Wednesday, March 28, 2007

Barbara Cole


Begun as an extrapolation of Cole’s fascination with the “calm and soothing nature of water” and born of her desire to “explore the sensation of looking at water from the inside out”, the Underworld photographs were conceived one summer as she sat by the edge of her pool (Cole has always been a strong swimmer, and has been swimming since her twenties). It was not long before she found herself immersed in the project—literally, swimming alongside her models with a 35-mm camera, photographing them from above, the side, and below. At one point, she strapped a ten-pound weight to her stomach so that she could handily sink to the bottom of the pool and lie there looking up, calmly taking light readings and focusing.

“I can hold my breath for a long time”, Cole admits. Evidently so. For the most remarkable characteristics of these outrageously beautiful photographs are their balletic grace and a strange sense of timelessness that informs each of them; qualities unavailable to a photographer in a hurry and under pressure.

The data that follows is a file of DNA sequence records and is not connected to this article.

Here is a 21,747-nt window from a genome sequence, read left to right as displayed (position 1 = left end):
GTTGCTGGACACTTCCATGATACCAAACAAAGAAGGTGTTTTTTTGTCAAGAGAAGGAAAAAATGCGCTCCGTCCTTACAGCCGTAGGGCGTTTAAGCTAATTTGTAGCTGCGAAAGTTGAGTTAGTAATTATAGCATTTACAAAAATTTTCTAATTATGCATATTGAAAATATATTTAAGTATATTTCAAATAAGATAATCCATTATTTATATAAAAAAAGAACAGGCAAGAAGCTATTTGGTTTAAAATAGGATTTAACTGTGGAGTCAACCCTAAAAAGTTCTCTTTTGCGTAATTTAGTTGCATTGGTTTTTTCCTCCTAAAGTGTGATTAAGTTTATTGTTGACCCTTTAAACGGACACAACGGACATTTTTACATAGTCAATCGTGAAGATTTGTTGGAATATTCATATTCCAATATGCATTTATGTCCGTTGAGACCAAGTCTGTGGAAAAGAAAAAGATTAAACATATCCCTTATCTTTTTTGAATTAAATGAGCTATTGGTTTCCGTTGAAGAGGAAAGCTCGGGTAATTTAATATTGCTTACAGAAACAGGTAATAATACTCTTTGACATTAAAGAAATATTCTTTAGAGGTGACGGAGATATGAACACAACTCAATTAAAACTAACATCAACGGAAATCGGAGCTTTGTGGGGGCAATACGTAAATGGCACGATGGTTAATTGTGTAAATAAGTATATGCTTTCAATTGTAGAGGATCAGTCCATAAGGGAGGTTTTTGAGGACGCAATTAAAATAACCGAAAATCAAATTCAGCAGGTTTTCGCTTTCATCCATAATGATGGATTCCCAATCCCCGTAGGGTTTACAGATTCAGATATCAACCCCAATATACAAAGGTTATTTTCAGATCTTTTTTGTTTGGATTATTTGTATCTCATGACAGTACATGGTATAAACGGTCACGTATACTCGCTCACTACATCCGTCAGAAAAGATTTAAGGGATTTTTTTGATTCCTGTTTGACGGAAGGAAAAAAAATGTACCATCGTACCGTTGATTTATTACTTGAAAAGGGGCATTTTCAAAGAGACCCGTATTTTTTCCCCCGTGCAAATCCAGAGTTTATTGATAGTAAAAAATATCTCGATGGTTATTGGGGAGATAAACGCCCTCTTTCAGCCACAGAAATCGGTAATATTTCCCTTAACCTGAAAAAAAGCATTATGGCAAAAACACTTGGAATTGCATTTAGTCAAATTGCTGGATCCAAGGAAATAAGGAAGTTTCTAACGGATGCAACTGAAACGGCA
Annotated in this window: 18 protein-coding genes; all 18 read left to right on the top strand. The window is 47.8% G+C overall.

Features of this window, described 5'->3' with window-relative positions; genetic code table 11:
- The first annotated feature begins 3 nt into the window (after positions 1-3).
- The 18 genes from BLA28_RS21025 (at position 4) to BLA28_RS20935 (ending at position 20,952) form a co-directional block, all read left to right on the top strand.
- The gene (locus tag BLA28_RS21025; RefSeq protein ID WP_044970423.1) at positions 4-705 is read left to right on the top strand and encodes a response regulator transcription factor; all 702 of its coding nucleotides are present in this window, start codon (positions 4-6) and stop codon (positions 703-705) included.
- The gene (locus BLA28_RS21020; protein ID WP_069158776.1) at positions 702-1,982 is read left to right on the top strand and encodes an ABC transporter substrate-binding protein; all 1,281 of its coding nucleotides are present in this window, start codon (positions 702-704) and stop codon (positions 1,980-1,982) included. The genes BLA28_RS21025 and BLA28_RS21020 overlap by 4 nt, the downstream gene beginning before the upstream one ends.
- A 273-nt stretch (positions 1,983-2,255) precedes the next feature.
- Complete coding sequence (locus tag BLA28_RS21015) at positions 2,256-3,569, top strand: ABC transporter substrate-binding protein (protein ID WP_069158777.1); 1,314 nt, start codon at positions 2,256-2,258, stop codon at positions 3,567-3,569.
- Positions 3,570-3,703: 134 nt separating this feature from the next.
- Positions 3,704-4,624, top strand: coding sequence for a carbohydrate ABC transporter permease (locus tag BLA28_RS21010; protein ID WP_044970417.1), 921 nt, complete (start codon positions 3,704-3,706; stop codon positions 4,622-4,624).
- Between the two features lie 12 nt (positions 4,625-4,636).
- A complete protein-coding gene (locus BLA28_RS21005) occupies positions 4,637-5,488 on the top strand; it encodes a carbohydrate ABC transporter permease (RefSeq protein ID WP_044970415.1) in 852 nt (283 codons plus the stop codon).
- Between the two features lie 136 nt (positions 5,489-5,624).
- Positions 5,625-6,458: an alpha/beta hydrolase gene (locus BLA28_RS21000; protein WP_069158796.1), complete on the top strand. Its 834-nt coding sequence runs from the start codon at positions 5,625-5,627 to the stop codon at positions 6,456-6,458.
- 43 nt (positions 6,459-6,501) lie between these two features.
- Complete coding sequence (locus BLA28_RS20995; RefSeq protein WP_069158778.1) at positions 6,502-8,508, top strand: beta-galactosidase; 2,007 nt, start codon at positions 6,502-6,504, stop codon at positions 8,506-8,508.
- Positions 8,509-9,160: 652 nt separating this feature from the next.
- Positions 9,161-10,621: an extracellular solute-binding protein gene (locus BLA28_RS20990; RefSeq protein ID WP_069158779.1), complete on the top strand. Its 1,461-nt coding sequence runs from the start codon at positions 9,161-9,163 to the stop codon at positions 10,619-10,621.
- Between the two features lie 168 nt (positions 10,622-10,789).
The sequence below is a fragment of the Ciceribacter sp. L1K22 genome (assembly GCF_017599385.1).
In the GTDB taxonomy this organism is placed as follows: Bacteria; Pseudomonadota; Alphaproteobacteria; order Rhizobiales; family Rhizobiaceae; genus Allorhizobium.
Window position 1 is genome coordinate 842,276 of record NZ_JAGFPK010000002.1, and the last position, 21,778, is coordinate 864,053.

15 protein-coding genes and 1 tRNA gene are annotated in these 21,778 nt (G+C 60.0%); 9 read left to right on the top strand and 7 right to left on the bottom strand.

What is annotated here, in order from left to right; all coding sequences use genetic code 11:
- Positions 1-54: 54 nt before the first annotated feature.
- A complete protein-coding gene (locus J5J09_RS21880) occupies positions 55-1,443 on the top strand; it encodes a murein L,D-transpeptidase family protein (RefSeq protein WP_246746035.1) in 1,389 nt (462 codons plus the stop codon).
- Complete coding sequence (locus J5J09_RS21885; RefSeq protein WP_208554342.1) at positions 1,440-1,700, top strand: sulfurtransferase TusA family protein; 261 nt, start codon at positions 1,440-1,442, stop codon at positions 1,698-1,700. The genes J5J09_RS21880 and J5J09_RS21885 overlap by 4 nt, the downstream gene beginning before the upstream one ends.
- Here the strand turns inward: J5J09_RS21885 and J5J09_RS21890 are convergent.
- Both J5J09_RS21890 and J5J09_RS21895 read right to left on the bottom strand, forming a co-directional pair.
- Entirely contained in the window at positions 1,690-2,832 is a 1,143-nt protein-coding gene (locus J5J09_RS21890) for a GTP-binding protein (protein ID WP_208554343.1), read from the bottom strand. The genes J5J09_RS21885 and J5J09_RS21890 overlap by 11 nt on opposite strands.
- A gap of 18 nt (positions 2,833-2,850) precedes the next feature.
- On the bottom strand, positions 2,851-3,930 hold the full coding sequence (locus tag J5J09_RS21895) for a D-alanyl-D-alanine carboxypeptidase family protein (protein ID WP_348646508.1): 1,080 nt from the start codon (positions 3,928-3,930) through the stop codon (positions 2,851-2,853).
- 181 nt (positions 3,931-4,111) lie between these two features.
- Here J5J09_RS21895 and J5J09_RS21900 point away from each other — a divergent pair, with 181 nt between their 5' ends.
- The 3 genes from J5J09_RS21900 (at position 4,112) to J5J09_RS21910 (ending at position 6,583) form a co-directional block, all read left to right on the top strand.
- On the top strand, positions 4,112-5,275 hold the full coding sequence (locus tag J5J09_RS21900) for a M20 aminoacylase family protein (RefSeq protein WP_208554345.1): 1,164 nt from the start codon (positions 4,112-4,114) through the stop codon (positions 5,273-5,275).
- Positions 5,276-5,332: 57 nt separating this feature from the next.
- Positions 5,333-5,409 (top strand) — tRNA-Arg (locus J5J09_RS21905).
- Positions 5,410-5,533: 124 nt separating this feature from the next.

And their balletic grace goes hand in hand with a stirring sense of the archetypal, the long arcing questions the photographs ask of cultural history. Indeed, it seems almost inevitable that, no matter how apparently contemporary the model may appear in any of them we are never far from an inescapably Mediterranean sense of antique classicism.
Gary Michael Dault full text (pdf) here

Barbara Cole

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